SANTA CLARA, Calif. - We've been talking about it all year - Is this the last we see of future Hall of Famer Peyton Manning in the NFL?
The discussion started to ramp up earlier this year: Ravaged with injuries, Manning led the league in interceptions, and he didn't even play a full season.
His performance dip and seeming inability to throw 'em like he used to in just the first few games of the season made the questions come up frequently:
"Is he done?"
"Can he do it anymore?"
"Is this the time to call it a career?"
Despite all the noise and negativity, The Sheriff got the Denver Broncos back to the Super Bowl by using what is still among the sharpest in the league: His football intelligence.
It's no secret that Manning, 39, can't hit those 40-yard passes downfield in stride anymore, but what is a secret is how Peyton is able to read defenses as well as he does, shifting his offense to exploit weakness, audibling when he sees an opportunity, and almost always choosing the right throw to make, even if it isn't as sharp of a delivery as it once was.
WATCH in the video player above: Our sports team has debated what will happen with Peyton all year. See those discussions and the Q&A with you about Manning's future.
The debate really bubbled up when Manning had to take a back-seat to Brock Osweiler, the back-up for the Denver Broncos. Manning's torn plantar fascia got the best of him, allowing him to barely surpass the all-time record for yards in a career in the NFL, only to come out a few plays later in Week 10. This came a week after the attempt at the record was abruptly halted thanks to a valiant effort by none other than your Indianapolis Colts, when they beat the Broncos in Week 9, 27-24.
The questions flew even faster when Osweiler was named the starter in Week 17 against the San Diego Chargers with the No. 1 seed in the playoffs on the line over an active Manning. Peyton did come in after halftime to win that game, and secure the No. 1 seed.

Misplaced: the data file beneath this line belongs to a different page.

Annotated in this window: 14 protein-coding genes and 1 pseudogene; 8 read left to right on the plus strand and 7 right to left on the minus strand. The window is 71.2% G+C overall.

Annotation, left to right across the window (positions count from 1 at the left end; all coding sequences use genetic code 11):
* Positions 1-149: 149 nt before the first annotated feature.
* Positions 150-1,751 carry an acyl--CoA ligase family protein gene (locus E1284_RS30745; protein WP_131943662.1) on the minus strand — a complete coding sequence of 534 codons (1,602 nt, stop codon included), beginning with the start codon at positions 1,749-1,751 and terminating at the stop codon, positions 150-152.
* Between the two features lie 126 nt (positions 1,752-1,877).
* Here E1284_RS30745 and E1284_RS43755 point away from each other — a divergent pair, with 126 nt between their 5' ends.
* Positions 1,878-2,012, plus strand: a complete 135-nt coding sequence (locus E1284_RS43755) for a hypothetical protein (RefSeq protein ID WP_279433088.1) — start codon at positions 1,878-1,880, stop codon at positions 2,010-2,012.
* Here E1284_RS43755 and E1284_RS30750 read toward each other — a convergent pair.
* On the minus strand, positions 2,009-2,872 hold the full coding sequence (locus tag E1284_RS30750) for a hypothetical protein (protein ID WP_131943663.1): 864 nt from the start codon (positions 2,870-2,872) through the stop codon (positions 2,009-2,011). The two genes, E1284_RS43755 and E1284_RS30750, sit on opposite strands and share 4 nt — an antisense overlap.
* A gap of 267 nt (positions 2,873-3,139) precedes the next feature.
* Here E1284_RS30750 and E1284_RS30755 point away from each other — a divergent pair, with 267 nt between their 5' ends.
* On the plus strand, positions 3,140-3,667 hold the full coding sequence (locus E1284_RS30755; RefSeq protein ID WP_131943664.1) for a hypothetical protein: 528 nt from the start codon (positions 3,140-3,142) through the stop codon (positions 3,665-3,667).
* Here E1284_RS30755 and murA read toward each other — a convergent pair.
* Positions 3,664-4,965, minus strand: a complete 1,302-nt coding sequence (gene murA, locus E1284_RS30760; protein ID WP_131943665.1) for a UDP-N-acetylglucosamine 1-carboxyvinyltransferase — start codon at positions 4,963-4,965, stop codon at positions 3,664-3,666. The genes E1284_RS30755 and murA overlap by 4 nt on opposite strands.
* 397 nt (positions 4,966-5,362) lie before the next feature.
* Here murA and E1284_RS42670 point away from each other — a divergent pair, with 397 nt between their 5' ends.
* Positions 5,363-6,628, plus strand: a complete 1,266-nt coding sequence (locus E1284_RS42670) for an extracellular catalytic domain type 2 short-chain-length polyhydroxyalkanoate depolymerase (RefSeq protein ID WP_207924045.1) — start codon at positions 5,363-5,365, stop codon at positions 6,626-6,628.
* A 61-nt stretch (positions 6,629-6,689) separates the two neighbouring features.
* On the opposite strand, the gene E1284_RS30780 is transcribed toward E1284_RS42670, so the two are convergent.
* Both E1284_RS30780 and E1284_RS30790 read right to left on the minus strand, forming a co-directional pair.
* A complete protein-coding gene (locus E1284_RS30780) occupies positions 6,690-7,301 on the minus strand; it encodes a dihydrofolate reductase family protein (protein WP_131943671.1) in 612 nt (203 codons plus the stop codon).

“Our defense has been outstanding all season,” Manning said after their win over the Pittsburgh Steelers in the divisional round of the playoffs. “They’ve led us to this point. Let’s make that clear.”
As the playoffs progressed, more signs pointed to Manning's mind being made up.
"(Peyton and Demarcus Ware) were very emotional and near tears," Broncos team president Joe Ellis told ESPN's Sal Paolantonio. "Peyton told a few jokes to lighten the mood, but then he got very emotional [when talking about what the game meant to him]. And so did DeMarcus. The room was silent. It was a very emotional gathering."
He's been here before -- It's not as if this is a fleeting moment for one of the best quarterbacks of all time.
Then there's the matter of how Peyton might retire, should he decide to do so. Jim Irsay, owner of the Indianapolis Colts, wants him to retire as one of their own.
Two Super Bowls with Indianapolis. Two Super Bowls with Denver. One win, one yet to be played.
A victory over the almost-undefeated Carolina Panthers would certainly even the score of impact on both franchises, but Manning's legacy on this Midwestern community far surpasses that of his time spent in Denver.
"I don't think it's going to be (immediate) announcement Sunday night," Eli Manning said. "I don't think he's even thought about it. He'll take some time when the season is over. It's all football right now."
You can expect Peyton to take a few days, win or lose, to let the hype around whichever team wins Sunday to die down and then come to the table with the best decision for him and his family. You can expect him to deliver the decision with class, and with respect for both the Broncos organization and their fans.
After all, he has said approximately 74 times this season that he won't make a final decision until after the season is over.
Whatever the decision is, Indianapolis is behind you, Peyton. And we thank you for what's been an incredible 20-year ride.